The favourite tidbit of every dinner-party bore about Popeye is how one of the central effects of the show – to cause kids to eat more greens, spinach in particular – was sullied when it transpired that spinach wasn't nearly as good for you as was originally thought.
It's the sort of thing they love to trot out, ruining your rhythm just as you were eloquently extolling the virtues of the ancient cartoon to a handful of rapt listeners, damaging your cosy little retro nostalgia bubble beyond repair. They're usually the type that works in 'the city' though, so at least we can take some petty pleasure in watching the credit crunch bite away holes in the elbows of their increasingly-shabby suits as gaming ploughs on through the financial meltdown with ease.
This Popeye game gains its retro wings on two fronts. Not only is its source material well into retirement age, but it's also a port of a 1982 arcade game. It may not be the most famous game to grace a cabinet, but its gameplay places it firmly amongst its arcade contemporaries. You play as Popeye, collecting hearts or notes thrown from the top of the screen by love interest Olive while dodging the attacks of brutish Bluto.
Each level features a number of different ladders, joining up various vertically ascending platforms. Avoiding Bluto is generally a case of just weaving up and down these ladders. There are five different environments, ranging from a residential street to a ship, but these are repeated in sequence after you've been through a round, with the difficulty getting progressively more advanced as other nasty elements are introduced, such as birds that fly through the air and other enemies that chuck stuff at you. You can take care of these with a quick punch from one of Popeye's oversized arms (using '5').
As is the case with many of these retro remakes, you can play the game with the original arcade graphics, complete with limited colour palette and generously-sized pixels, or a new 'enhanced' version. This spruced-up mode retains the general look of the game, but re-draws each of the backdrops with a little more detail and a lot more colour. The difference is largely superficial, but the two modes justify their separate existence because the progression structure is also a little different, too.
In Arcade, progress is saved each time you complete a level, however, in Enhanced you need to complete a whole run-through of the game's environments to make it to the next 'act', whereupon the game is saved. There are also bonus levels in the enhanced edition, although they take place in the standard levels, just asking you to pick up power-ups rather than Olive's falling love hearts.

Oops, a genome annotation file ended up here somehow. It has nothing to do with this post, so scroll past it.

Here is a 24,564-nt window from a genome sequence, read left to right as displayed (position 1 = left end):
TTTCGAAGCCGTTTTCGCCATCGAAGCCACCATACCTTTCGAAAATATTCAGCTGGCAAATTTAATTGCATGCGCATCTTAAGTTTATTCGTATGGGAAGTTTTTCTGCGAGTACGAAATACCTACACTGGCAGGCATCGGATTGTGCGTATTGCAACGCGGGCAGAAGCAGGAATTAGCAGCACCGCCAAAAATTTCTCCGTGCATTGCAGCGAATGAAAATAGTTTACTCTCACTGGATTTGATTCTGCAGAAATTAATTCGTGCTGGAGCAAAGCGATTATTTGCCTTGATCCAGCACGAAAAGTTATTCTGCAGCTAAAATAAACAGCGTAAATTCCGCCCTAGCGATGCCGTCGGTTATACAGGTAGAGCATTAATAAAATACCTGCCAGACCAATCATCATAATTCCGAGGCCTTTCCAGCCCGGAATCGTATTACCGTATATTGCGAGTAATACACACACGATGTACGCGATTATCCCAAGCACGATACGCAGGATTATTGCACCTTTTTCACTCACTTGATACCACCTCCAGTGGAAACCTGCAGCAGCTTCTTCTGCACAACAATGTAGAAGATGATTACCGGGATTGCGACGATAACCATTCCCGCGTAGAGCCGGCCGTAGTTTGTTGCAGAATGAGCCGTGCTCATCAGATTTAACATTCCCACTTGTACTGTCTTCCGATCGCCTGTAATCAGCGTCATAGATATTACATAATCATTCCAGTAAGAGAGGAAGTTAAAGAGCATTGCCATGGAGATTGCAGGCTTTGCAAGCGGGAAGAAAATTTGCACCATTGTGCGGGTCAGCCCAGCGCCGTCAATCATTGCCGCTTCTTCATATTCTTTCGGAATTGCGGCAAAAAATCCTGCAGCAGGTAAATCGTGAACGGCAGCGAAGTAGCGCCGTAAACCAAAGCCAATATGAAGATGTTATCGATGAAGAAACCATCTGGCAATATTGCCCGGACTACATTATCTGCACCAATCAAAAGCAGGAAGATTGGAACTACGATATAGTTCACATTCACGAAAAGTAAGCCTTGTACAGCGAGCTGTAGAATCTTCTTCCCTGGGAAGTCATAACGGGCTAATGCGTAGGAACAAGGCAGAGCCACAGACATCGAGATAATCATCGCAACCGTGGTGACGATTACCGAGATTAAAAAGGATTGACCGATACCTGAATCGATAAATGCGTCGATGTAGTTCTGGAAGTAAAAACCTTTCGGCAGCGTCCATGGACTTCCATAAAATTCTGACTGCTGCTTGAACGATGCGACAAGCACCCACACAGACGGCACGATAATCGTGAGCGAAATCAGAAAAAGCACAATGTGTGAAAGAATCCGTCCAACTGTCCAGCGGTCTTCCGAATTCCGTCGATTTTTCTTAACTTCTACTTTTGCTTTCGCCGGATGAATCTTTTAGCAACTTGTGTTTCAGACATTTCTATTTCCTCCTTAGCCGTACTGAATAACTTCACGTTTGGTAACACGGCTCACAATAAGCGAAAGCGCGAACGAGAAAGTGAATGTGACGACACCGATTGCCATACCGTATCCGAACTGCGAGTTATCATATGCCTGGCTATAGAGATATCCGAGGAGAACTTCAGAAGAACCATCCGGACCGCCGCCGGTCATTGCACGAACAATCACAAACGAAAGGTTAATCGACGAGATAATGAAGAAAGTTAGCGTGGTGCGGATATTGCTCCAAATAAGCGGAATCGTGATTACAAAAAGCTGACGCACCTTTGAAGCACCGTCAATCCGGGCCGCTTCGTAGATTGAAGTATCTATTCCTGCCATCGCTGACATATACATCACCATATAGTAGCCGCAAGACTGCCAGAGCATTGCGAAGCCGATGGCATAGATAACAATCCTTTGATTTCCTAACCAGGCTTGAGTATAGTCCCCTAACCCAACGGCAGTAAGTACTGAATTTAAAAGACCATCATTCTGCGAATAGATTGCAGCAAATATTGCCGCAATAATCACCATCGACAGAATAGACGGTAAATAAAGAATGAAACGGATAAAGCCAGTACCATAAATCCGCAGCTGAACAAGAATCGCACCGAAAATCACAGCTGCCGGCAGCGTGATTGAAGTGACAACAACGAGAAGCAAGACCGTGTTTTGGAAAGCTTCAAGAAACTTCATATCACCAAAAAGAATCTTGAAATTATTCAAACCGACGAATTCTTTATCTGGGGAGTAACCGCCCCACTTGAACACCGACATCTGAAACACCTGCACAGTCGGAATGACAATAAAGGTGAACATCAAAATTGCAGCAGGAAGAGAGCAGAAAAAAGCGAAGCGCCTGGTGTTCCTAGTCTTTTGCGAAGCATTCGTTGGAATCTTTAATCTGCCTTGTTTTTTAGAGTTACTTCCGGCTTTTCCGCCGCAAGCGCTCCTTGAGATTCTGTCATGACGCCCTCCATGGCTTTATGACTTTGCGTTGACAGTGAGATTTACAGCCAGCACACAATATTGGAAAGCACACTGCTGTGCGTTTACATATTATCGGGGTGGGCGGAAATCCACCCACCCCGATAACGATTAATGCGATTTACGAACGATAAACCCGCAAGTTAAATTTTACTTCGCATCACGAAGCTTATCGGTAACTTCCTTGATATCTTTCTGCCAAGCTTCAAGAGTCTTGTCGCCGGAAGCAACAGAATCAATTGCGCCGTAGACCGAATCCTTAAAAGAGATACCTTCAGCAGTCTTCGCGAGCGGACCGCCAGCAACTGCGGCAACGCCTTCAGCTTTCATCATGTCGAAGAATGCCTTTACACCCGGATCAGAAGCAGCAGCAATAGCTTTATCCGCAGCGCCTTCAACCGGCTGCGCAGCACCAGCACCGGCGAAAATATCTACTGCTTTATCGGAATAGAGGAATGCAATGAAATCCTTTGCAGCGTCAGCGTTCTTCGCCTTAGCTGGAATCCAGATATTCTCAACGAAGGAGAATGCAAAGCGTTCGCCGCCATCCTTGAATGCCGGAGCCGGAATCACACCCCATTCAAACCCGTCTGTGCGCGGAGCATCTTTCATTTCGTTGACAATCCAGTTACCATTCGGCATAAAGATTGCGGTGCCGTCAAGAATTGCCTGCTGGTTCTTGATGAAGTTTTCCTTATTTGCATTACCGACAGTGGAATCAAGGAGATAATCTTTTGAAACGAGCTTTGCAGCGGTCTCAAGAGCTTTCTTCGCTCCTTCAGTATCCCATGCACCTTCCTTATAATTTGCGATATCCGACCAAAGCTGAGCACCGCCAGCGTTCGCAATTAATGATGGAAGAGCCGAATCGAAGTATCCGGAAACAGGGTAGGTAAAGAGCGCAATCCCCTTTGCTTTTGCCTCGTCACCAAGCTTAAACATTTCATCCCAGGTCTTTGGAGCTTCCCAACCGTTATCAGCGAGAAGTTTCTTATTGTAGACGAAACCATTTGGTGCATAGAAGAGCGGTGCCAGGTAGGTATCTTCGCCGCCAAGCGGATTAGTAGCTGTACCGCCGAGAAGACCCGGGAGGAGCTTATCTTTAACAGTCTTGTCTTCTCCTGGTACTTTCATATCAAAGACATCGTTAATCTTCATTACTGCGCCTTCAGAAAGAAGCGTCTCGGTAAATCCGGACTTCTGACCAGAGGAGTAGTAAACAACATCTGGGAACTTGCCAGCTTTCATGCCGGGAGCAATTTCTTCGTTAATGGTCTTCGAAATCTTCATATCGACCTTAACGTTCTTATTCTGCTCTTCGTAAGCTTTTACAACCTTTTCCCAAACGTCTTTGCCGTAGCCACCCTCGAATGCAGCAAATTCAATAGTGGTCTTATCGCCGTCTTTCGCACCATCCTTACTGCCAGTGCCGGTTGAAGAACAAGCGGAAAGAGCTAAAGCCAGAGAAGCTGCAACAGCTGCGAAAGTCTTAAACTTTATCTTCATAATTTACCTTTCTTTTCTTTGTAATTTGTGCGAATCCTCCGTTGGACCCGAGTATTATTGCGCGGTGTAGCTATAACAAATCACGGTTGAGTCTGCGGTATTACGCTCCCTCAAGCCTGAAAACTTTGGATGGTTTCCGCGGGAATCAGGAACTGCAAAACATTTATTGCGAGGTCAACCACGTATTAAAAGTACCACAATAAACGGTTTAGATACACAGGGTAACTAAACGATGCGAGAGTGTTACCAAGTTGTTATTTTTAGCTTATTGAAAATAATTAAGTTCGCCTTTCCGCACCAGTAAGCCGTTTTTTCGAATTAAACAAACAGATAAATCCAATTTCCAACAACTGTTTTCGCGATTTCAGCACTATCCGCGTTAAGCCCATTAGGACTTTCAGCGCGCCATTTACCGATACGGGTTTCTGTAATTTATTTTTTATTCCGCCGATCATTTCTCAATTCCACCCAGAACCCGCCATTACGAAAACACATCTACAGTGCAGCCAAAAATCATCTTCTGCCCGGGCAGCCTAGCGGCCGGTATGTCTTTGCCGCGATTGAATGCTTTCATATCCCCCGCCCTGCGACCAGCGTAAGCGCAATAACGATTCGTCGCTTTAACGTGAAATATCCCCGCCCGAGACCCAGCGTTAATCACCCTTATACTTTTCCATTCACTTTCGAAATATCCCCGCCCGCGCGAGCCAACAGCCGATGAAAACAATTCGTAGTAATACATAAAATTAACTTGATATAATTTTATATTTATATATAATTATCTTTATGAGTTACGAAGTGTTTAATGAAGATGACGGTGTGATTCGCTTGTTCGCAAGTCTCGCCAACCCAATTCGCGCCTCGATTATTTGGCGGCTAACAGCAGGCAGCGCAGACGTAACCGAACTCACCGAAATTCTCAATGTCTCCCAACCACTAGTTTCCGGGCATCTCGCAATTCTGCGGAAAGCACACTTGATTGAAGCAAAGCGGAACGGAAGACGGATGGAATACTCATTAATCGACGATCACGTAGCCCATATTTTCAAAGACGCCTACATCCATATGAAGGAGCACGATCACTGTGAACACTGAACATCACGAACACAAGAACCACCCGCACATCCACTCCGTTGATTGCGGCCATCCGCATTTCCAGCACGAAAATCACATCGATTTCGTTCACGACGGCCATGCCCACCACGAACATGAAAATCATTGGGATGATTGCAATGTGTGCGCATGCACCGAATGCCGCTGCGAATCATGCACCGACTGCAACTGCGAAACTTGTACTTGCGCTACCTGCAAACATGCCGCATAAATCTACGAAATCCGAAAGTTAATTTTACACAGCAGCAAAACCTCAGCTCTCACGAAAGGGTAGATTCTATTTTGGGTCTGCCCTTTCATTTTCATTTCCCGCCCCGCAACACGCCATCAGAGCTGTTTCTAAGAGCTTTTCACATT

Perhaps suprisingly, it's the Arcade mode that is more accessible as you begin the game, because it's really quite hard. Getting through an entire 'act' of the Enhanced alternative is no easy task, while completing a single level in Arcade is understandably a lot easier. It's no secret that games have softened over the years. Where back in the good old (exceptionally frustrating) days, losing all your lives at the last gasp of a game would often mean you'd have to start the whole thing again, today that would be met with a horrified gasp and demand for a refund. We should probably be grateful Namco has added a progression-saving feature at all.
Plus, once you've got over the initial difficulty hillock that comes with acclimatising to the old-skool controls, Popeye is compelling. It remains tricky throughout as more enemy elements are added, but you feel you can master it by knowing when and where to move.
Popeye is a game that may not quite sit that easily among the big boys of the genre – Tetris, Pac-Man, Space Invaders – but it's a thoroughly well-made title whose gameplay has made the transition to mobile gracefully. Real casual players may not get on with the difficulty, but for those accustomed to the way games used to be, Popeye comes recommended as part of your pocket gaming diet.